WASHINGTON _ Maine’s new title as the nation’s best spot for raising children brought wide smiles Tuesday from Gov. Angus King and Maine’s Congressional delegation.
“This is a wonderful honor for Maine,” King said a press conference in Washington. “This certainly tells the country something we’ve known for a long time – that Maine is a great place to raise a family.”
King joined Sen. Olympia Snowe, Rep. Thomas Allen (D-Portland) and Rep. John Baldacci (D-Bangor) to accept accolades from the Children’s Rights Council. The council has been ranking the 50 states and Washington, D.C., for the last five years. This year, Maine jumped from 8th in 1998 to claim No. 1, mostly because of consistent performance in child health and education categories.
Maine is among the states with the highest rate of immunization for children under age 2. And its infant mortality rate dropped from 6.5 deaths per 1,000 births to 4.4 deaths per 1,000 births. That’s the best infant mortality rate in the country.
King credited state bureaucrats for helping to get more children health care, more children immunized and more parents trained in early childhood care.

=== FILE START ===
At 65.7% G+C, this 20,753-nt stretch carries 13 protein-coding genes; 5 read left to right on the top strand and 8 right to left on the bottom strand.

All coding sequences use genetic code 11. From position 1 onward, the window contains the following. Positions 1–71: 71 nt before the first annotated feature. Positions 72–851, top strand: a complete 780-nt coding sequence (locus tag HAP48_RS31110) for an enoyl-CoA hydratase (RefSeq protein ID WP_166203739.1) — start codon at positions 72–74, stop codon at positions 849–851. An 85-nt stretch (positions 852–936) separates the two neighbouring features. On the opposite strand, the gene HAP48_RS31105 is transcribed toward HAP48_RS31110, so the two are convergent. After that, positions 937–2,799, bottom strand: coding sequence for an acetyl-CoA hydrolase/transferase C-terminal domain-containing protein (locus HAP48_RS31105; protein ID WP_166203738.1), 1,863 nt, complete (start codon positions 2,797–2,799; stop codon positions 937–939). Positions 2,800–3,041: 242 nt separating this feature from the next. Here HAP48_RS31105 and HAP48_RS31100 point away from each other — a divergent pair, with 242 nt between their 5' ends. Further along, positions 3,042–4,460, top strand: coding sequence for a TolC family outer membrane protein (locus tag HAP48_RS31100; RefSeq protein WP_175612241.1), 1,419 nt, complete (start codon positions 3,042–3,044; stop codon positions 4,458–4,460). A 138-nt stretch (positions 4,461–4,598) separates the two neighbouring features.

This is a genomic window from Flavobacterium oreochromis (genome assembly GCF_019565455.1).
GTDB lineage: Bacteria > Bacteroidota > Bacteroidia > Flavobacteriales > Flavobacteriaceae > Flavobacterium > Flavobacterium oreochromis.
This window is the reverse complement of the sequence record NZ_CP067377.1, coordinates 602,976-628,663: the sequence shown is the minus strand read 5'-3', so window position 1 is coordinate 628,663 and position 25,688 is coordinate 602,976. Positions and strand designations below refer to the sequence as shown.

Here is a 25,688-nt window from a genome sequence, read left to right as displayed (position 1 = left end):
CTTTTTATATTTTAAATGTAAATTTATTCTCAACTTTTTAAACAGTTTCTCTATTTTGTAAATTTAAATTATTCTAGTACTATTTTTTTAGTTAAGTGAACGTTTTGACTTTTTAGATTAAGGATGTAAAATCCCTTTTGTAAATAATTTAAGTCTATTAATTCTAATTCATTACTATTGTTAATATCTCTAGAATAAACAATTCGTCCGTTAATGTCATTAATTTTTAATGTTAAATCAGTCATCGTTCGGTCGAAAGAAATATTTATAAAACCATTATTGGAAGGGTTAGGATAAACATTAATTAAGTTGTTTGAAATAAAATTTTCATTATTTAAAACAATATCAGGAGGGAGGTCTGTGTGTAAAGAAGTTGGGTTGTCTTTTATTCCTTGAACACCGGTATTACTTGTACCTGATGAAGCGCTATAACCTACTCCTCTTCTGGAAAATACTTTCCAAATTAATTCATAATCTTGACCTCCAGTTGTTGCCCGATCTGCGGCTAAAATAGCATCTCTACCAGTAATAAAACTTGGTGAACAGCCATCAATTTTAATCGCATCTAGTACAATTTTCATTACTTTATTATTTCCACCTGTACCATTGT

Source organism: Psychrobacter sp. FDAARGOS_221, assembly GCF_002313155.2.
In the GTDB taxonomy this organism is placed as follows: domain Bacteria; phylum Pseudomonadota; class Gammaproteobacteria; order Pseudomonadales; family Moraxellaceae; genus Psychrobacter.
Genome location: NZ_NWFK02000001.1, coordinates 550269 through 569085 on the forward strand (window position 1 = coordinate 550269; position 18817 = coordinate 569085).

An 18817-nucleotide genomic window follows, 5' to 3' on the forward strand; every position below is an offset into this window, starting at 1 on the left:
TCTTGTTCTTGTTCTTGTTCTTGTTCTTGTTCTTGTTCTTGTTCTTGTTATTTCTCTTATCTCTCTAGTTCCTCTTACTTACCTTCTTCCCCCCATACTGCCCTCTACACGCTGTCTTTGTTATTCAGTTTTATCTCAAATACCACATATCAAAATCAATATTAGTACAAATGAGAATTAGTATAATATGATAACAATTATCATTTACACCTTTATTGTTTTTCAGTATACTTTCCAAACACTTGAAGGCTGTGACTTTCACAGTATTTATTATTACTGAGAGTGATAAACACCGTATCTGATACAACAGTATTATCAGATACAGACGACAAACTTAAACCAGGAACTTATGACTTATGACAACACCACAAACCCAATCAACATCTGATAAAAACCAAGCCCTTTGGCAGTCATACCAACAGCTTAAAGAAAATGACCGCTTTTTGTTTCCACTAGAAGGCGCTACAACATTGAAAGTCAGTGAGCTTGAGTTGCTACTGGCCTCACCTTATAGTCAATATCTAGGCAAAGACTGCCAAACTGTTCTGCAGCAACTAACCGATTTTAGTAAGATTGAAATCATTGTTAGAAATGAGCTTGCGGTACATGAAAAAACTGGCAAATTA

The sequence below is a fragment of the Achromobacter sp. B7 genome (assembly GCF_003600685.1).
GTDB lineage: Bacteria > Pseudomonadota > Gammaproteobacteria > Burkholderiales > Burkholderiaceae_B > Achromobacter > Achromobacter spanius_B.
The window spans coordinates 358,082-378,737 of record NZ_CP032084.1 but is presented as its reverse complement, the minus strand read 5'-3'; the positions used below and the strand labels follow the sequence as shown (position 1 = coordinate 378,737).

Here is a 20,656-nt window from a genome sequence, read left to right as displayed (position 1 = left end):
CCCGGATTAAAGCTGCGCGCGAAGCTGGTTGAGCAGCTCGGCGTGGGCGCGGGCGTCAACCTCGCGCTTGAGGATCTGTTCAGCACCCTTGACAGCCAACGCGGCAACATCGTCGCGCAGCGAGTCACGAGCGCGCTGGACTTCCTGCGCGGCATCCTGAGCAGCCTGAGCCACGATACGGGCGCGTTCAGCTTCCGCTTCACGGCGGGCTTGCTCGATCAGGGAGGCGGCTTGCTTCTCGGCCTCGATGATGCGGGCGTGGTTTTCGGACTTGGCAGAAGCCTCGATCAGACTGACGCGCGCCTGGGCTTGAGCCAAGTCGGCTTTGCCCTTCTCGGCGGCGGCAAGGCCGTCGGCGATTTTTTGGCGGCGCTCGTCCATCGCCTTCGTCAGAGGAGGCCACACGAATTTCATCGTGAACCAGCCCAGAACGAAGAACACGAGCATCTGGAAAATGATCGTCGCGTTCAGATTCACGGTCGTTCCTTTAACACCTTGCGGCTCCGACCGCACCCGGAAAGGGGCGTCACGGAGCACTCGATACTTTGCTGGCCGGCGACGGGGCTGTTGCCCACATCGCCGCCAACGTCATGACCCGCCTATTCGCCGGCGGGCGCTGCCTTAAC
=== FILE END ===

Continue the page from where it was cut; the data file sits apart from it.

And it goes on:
“They are the ones who are really getting things done,” he said.
But the state will work to keep that position and set a higher standard for raising children in the United States, King said. “Is all well with children in Maine? No, of course not,” he said. “But we are coping with the issues as well or better than the rest of the country.”
More than 25,000 children in Maine are without health care. The state legislature recently extended Medicaid to children in families making double the poverty line. But, King said, more must be done to help low-income families.
In a telephone interview, Elinor Goldberg, executive director of the Maine Children’s Alliance, also urged the state to do even more for its children. Maine will kickoff a state-wide program this fall in which social workers teach new parents how to better care for infants. But the Start ME Right program is only the beginning, she added. “Communities need to be aware of these early childhood issues,” she said. “We continually don’t bat an eye when we’re asked to fund kindergarten through 12th grade schools, but no one ever thinks about funding early child care.”
At Tuesday’s press conference, Rep. Baldacci used Maine’s top ranking to call for national strides in children’s health, education and well-being.
“Children may only be 25 percent of the population,” said Baldacci, “but they are 100 percent of the future.”